a minute of manners and musings
dang 7th grader
As I was lying in bed this morning completely and fully aware that I was the last person in our family to remain in a horizontal position (I hate getting up in the mornings), this voice appeared in the dark. “Mom? Can you come down in 15 minutes? Exactly?”
It was Emma. She’s 12. It was 6:26 am. She gets up every morning at 5:30. I do not.
This happens a couple of times a week so I knew why I was being summoned. I could smell it. Literally. She had turned our kitchen into the corner coffee shop. I could smell the toast, the eggs, the coffee and it lured me down the steps and into the waiting and welcoming good morning hug of … a fully showered and dressed 7th grader.
Where does this come from? From whence did this child arrive? And why won’t she share some of what she’s got with me?
Emma had made breakfast for all four of us. Even her little brother, who – I can assure you – , deserves much less from his sister.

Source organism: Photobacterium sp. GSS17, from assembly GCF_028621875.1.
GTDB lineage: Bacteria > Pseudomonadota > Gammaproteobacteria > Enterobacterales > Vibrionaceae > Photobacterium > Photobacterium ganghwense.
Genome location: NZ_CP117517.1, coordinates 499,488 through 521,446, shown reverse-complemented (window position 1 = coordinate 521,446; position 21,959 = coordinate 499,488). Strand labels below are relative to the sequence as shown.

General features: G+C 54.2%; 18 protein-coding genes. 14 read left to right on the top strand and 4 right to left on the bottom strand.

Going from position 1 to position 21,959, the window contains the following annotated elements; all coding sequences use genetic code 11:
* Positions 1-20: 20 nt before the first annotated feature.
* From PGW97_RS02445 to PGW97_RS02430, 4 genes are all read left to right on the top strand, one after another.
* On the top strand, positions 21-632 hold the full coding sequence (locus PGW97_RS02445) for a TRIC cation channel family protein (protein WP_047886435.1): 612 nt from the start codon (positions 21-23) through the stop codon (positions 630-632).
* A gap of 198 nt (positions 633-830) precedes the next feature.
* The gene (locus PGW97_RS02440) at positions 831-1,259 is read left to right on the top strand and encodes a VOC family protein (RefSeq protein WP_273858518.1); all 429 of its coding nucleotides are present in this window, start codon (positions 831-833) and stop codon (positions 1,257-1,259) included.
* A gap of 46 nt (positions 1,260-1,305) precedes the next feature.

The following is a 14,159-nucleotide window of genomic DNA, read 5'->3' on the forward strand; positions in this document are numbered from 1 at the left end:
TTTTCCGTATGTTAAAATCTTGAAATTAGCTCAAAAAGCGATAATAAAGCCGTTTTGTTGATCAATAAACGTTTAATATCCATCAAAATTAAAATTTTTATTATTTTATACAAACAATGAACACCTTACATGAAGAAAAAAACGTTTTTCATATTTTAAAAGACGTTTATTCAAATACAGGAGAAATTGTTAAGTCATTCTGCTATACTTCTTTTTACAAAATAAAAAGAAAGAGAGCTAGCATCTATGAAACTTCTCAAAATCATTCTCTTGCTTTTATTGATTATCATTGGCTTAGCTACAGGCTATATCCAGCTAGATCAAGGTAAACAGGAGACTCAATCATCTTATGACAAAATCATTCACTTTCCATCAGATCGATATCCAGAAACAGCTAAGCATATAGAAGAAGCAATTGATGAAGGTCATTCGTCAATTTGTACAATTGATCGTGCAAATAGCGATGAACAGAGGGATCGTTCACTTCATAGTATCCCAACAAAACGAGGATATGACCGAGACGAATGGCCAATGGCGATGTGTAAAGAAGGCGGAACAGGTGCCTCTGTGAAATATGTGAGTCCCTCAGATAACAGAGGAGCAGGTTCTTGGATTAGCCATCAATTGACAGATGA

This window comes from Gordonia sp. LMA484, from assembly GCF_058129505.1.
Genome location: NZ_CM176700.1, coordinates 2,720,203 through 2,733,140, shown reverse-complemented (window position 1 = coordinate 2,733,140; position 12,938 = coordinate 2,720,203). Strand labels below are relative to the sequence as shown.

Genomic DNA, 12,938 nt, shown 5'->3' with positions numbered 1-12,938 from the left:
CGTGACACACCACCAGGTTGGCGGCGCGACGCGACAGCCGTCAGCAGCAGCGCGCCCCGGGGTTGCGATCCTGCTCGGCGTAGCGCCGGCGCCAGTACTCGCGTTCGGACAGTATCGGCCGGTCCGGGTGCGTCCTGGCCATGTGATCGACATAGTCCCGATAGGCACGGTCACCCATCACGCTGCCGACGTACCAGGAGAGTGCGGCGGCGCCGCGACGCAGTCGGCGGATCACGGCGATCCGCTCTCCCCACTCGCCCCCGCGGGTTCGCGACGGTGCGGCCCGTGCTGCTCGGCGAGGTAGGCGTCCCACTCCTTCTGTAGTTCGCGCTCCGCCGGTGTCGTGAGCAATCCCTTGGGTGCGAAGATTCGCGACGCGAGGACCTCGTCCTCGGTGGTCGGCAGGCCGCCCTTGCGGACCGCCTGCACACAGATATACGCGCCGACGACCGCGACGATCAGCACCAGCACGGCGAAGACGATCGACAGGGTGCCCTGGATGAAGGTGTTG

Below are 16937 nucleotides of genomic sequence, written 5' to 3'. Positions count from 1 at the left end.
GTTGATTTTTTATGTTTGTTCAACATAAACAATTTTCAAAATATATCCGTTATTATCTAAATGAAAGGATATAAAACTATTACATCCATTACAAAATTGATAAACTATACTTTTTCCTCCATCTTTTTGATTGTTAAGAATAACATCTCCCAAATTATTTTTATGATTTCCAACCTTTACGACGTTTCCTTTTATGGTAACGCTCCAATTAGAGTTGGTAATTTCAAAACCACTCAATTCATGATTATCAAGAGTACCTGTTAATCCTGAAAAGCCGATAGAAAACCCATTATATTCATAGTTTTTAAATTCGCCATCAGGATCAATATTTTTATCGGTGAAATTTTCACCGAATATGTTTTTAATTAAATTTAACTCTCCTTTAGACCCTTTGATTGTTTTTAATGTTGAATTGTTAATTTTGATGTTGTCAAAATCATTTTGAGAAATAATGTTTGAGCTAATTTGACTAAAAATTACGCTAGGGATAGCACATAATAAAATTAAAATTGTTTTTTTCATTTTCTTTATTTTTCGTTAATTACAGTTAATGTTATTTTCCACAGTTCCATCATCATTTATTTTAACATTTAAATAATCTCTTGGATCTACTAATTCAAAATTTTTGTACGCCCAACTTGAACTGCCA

Mornings like this never fail to make me feel like the Terrible Mother of the Year, but as I was pouring my whiskey in my coffee, it hit me: That’s a pretty selfish way of thinking about this whole deal. This is how Emma shines. It’s not right for me to turn it into a Poor Me, I’m a Crappy Mother show. Truthfully, I think it would hurt her feelings if I tried to out-do her morning breakfasts.
Everybody has their strengths and weaknesses and everybody shines differently. We should congratulate people when their talents are on display. Mindset plays a big part in our ability to be happy and if your mind sees the fault within yourself before it sees the accomplishment of another, you’ll never get there. Be motivated by another’s greatness. Pity parties are not welcome. When you see someone doing something fantastic, tell them so. Think: Good game, man. If you want to figure out how to get that same slap on the back, do it on your own time.
As soon as I wake up in the morning, I’ll tell Emma good game. Should be right about 9:30.